Has the pace at which we revisit events of 50 years ago quickened lately? If so, is that because those events were so significant or because the present has become so unnerving to look upon? Yes, 1968 brought momentous assassinations and democracy-in-the-streets happenings at Columbia and the Democratic convention in Chicago, and 1969 saw the moon landing and Woodstock. Of these, the one that makes the pulse quicken is Neil Armstrong’s first step on the moon’s surface and his poetic commemoration of it. A giant leap for mankind, but what was the nature of that leap? For Armstrong the engineer-astronaut, it must have been technological—imagination fulfilled by ingenuity. But even a roomful of Leonardos or Elon Musks could not have accomplished it. Too much needed to be done too fast. It was a leap that only a government could have made happen, a rich nation well led at many levels with a sense of purpose that had carried through much of a decade.
That leap seemed to predict other such leaps, making it more of a hop, perhaps, before the big skip to Mars or the unimaginable jump to the stars. But in the half century since, the moonwalk has grown to seem less like a beginning and more like an end. In a website exclusive accompanying our cover story, journalist Isabelle Taft points out that at the moment of Armstrong’s first step, only 53 percent of Americans supported the effort. By the second step, at least figuratively, fewer than half did, but that number grew as the event receded into the past.
In his cover story, science writer George Musser makes the argument that the leapless half century since Apollo 11 might be attributed not only to a failure of national will or of leaders able to inspire Americans to dream big once again, but also to a tendency to move too quickly rather than build on what has been accomplished—a problem he sees continuing with the space ambitions of Musk and his ilk.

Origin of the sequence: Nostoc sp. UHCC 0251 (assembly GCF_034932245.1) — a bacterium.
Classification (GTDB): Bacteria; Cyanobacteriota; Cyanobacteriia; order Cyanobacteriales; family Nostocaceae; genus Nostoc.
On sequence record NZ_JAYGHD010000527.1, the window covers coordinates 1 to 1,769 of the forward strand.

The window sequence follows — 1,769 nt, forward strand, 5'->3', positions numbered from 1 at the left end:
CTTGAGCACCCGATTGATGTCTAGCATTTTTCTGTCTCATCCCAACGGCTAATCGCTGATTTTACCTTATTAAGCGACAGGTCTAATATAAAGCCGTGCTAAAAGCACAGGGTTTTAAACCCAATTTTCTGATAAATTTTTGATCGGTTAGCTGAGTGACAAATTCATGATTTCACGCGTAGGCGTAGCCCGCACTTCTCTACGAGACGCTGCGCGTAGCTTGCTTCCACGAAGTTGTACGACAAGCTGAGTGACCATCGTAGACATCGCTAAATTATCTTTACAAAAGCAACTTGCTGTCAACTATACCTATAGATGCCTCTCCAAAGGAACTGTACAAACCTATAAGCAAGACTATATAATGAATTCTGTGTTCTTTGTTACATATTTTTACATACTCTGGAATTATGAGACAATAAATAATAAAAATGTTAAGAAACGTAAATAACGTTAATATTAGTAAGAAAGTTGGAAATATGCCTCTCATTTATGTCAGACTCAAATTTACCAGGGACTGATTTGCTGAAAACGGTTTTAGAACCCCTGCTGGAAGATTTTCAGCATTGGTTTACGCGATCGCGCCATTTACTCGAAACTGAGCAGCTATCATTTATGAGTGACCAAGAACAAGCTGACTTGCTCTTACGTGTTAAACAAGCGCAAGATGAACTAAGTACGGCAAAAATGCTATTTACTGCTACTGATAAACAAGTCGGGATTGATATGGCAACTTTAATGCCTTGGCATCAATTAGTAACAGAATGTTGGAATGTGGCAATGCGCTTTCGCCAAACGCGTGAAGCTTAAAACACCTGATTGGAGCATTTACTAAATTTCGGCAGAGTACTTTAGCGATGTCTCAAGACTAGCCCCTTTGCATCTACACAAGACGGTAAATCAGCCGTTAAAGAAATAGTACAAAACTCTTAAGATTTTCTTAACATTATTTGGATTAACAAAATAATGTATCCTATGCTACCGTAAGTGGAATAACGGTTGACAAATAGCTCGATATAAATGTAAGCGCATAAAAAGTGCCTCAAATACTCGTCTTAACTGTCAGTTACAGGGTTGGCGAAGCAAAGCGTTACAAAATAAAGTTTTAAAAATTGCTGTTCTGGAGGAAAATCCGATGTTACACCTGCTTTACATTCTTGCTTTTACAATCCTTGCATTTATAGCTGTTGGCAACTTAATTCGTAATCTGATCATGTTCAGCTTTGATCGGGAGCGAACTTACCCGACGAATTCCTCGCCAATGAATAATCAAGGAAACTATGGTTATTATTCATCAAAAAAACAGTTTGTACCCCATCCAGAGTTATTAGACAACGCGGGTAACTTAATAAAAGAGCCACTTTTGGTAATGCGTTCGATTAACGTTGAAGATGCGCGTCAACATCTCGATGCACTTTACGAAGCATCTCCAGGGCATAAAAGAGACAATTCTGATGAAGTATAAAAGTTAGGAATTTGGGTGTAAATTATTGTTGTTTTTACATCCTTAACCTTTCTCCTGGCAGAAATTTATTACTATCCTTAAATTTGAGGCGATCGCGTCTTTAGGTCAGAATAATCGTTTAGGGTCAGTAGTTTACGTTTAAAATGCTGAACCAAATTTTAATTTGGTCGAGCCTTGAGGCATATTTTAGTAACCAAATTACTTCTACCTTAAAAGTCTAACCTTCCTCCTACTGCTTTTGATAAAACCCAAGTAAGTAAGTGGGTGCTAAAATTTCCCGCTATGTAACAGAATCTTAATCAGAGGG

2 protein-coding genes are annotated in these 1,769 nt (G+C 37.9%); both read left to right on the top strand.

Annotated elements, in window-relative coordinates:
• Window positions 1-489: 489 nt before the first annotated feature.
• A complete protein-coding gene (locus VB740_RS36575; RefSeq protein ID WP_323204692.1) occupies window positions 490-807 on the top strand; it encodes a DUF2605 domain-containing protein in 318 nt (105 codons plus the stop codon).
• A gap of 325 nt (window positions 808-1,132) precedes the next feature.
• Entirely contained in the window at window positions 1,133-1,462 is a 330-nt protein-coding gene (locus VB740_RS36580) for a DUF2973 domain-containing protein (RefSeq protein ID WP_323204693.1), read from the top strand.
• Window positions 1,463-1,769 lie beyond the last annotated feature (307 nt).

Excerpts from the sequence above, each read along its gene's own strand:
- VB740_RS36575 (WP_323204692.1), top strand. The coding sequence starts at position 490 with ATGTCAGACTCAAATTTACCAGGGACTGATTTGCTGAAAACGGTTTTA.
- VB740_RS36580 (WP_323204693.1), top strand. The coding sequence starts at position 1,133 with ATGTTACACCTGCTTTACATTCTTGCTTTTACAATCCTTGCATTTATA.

Three good men I associate with my years here died this spring. One, the much-respected book and magazine editor Richard Todd, did not appear in the Scholar but favored us by sending writers our way. The second, Jacob A. Stein, dean of Washington attorneys, was an amiable haunter of our offices, where we gladly proffered him free books on obscure subjects. Read about Jake’s love of books in a fine tribute on our website by his friend and our senior editor, Bruce Falconer. The third was the distinguished historian John Lukacs, who graced our pages with several searching essays looking back on his long career and summing up. In these pieces he was thinking not in increments of half a century but half a millennium, and not just of historical events but of the meaning of human history itself.
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